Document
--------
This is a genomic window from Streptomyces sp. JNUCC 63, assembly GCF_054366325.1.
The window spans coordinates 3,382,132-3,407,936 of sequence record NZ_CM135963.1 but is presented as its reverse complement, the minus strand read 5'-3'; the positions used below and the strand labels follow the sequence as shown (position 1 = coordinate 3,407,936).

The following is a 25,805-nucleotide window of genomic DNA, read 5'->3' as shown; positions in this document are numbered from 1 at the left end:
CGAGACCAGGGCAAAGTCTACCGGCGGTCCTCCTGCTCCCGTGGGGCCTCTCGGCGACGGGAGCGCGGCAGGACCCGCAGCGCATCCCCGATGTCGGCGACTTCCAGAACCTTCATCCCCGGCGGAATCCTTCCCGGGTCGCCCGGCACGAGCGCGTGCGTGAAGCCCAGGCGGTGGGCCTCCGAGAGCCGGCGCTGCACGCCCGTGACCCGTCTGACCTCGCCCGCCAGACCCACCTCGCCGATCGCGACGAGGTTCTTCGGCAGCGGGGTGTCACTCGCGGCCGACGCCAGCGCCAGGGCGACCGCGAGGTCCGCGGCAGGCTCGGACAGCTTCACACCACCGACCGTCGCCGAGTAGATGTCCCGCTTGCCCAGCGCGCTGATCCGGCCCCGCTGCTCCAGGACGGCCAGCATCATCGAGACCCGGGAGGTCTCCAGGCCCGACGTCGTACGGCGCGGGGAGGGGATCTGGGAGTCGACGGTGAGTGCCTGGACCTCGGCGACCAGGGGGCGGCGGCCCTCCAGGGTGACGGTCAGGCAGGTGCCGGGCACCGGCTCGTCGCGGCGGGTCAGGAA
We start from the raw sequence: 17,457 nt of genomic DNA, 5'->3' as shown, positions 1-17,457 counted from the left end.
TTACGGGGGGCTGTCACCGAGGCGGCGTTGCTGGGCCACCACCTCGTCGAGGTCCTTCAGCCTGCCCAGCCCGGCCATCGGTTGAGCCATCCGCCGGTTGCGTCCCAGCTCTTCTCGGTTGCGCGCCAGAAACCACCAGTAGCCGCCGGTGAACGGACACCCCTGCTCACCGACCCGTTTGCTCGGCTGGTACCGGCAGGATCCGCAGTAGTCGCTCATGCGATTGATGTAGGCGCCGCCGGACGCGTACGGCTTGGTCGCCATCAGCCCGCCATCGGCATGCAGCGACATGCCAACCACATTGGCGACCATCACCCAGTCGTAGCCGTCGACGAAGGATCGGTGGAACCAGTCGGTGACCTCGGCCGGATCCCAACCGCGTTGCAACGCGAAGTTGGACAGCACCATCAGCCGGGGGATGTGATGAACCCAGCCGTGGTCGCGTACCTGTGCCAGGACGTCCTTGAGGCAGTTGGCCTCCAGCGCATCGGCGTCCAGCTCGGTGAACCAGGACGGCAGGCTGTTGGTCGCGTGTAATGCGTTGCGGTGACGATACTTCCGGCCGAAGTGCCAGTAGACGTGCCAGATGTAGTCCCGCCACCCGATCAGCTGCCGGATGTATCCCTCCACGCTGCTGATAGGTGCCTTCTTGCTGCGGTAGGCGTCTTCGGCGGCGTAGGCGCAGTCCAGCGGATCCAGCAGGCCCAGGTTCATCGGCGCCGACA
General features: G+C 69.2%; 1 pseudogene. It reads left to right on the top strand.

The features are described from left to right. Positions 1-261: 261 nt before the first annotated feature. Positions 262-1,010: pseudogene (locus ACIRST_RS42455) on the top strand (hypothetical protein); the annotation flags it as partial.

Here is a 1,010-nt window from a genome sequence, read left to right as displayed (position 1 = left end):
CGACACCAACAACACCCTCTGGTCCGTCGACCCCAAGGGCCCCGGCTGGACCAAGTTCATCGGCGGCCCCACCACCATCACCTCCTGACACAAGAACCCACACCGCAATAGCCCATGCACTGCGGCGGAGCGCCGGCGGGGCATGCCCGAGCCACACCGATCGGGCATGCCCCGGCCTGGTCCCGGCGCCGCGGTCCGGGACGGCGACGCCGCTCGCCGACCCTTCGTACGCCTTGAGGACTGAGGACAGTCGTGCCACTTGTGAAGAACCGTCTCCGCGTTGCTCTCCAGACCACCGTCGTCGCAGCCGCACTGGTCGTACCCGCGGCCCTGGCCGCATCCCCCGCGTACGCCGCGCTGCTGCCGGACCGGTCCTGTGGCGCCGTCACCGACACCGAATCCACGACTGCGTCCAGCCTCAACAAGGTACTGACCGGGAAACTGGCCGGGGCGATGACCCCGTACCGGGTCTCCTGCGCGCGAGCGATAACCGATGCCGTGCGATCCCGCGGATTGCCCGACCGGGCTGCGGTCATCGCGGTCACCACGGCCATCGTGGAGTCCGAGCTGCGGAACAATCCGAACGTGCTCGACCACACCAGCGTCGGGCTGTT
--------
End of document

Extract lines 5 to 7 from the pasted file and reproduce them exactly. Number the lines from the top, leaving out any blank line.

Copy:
We start from the raw sequence: 17,457 nt of genomic DNA, 5'->3' as shown, positions 1-17,457 counted from the left end.
TTACGGGGGGCTGTCACCGAGGCGGCGTTGCTGGGCCACCACCTCGTCGAGGTCCTTCAGCCTGCCCAGCCCGGCCATCGGTTGAGCCATCCGCCGGTTGCGTCCCAGCTCTTCTCGGTTGCGCGCCAGAAACCACCAGTAGCCGCCGGTGAACGGACACCCCTGCTCACCGACCCGTTTGCTCGGCTGGTACCGGCAGGATCCGCAGTAGTCGCTCATGCGATTGATGTAGGCGCCGCCGGACGCGTACGGCTTGGTCGCCATCAGCCCGCCATCGGCATGCAGCGACATGCCAACCACATTGGCGACCATCACCCAGTCGTAGCCGTCGACGAAGGATCGGTGGAACCAGTCGGTGACCTCGGCCGGATCCCAACCGCGTTGCAACGCGAAGTTGGACAGCACCATCAGCCGGGGGATGTGATGAACCCAGCCGTGGTCGCGTACCTGTGCCAGGACGTCCTTGAGGCAGTTGGCCTCCAGCGCATCGGCGTCCAGCTCGGTGAACCAGGACGGCAGGCTGTTGGTCGCGTGTAATGCGTTGCGGTGACGATACTTCCGGCCGAAGTGCCAGTAGACGTGCCAGATGTAGTCCCGCCACCCGATCAGCTGCCGGATGTATCCCTCCACGCTGCTGATAGGTGCCTTCTTGCTGCGGTAGGCGTCTTCGGCGGCGTAGGCGCAGTCCAGCGGATCCAGCAGGCCCAGGTTCATCGGCGCCGACA
General features: G+C 69.2%; 1 pseudogene. It reads left to right on the top strand.